Venti thinks briefly about the possibility of Lan Fengmei (gremlin, mysterious backstory, actually kind of scary) knowing Zhongli (perfect, handsome, learned, kind, powerful, amazing, adorably stubborn, really fun to tease, a wonderful debater — wait, he’s getting sidetracked) and shudders. He is not letting that happen on his watch.
“Haha, I’m sure he’s not that well-known, I mean, he’s really great! Of course he is! But like, he’s just vibing, kind of just laying low, you probably wouldn’t know him…”
Lan Fengmei squints at him. Thankfully, her scarily perceptive gaze is mitigated by her yawning a second later. “Sounds suspicious,” she says. “I’m going to bed, we have a long day on the road tomorrow. Bet you that by the time we reach the outskirts of Liyue Harbor I’ll figure out your mystery guy’s name! Goodnight!”
“Even if you guess correctly, I’m not gonna tell you that,” Venti mutters, but Lan Fengmei has already swept up the stairs in a swirl of indigo robes. He’s left feeling vaguely like he just got picked up by a tornado and spit out a kilometer away, with sticks in his hair and scratches on his nice silk cape.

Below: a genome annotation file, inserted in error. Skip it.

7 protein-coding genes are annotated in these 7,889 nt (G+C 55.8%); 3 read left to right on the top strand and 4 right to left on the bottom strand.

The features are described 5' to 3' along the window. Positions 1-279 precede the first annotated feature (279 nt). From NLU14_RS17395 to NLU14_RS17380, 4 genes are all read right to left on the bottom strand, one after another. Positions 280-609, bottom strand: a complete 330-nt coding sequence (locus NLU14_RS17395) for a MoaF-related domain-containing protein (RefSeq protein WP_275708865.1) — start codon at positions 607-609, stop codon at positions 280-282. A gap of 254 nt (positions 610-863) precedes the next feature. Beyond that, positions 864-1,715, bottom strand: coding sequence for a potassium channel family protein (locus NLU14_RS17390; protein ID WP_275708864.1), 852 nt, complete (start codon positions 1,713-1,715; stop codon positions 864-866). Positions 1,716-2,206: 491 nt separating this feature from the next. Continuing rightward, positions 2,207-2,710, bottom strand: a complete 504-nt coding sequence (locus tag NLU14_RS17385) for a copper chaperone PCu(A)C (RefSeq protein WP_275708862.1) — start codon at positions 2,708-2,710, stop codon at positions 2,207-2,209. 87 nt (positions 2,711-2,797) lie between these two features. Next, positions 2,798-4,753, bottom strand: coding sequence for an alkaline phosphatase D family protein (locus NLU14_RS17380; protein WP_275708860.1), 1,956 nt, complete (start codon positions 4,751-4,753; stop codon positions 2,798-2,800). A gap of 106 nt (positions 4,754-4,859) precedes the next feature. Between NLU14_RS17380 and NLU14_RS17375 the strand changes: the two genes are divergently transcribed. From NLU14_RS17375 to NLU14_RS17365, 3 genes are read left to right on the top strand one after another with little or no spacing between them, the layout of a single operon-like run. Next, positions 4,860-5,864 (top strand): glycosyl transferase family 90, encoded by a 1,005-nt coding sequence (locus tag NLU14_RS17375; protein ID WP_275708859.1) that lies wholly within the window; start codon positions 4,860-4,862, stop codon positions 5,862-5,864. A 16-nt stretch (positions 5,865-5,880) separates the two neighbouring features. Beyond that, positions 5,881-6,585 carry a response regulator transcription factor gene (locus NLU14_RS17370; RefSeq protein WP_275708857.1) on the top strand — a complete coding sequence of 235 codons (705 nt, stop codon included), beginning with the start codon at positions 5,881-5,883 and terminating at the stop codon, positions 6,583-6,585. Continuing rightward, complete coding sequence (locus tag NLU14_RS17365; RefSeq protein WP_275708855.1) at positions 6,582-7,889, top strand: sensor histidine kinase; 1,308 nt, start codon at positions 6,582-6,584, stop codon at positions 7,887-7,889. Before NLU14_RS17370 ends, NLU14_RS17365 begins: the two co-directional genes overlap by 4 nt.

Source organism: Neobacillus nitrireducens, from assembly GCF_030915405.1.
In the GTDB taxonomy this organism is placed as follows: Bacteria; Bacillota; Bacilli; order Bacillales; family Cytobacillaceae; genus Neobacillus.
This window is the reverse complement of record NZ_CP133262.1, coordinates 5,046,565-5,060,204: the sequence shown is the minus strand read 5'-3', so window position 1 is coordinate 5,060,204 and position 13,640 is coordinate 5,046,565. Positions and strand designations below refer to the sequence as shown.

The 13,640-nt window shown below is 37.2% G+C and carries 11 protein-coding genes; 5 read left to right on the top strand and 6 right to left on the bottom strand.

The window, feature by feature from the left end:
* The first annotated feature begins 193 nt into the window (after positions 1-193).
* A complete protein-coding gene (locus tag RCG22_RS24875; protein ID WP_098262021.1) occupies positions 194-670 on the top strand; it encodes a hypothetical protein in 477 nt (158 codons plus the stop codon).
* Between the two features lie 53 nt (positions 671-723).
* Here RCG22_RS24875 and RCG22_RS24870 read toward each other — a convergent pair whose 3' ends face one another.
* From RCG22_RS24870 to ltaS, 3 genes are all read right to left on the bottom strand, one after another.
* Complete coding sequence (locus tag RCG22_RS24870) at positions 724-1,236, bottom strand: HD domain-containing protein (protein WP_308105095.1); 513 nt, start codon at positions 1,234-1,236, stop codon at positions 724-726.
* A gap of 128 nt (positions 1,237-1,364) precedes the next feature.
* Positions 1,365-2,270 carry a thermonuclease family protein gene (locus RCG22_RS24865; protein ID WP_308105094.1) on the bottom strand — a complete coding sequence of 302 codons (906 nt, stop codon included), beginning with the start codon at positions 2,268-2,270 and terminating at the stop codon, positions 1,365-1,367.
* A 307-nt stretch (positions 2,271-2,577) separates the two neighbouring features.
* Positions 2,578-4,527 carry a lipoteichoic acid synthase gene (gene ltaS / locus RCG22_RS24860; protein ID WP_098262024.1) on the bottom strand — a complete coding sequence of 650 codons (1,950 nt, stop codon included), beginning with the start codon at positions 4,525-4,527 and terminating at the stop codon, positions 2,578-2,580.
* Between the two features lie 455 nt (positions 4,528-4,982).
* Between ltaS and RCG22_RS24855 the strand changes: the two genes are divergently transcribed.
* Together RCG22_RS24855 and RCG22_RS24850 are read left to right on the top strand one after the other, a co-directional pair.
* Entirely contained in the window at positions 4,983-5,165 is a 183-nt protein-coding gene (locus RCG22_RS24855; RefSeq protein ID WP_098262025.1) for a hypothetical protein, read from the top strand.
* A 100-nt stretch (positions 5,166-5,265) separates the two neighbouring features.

…And he has to travel with that for the next day? Well. Venti will just think of it as good life experience for dealing with people who can adequately take the flow of a conversation from his hands. Celestia knows he needs more of that, since he’s always much too happy to let Zhongli devolve their conversations into a lecture about the history of wine, or mora production, or rare Liyuen foods.
Besides, the anticipation of seeing Zhongli will be enough to help him endure anything Lan Fengmei might put him through. Ah, the benefits of being in love with someone who, quite literally, is as dependable as rock.
Lan Fengmei wakes Venti up by slamming open the window right above his bed and yelling, “Good morning! Rise and shine, sleeping beauty! Time to get on the road!!”
Venti buries his face into his pillow in an attempt to get rid of all the light and sound. When that doesn’t work, he throws the pillow at the window and misses by several meters, if Lan Fengmei’s laugh is anything to go by.
“It’s like 7 AM, go away,” Venti grumbles.
“Actually, it’s 9:30, and I have a nice free breakfast with some fresh youtiao and apples the inn owners gave me for 100 mora! Don’t tell me you aren’t enticed…”
Venti has no idea how she figured out his weaknesses to piping-hot bread and juicy apples, but. He can think about that at a later date! Right now, he needs to secure that promise of a delicious breakfast.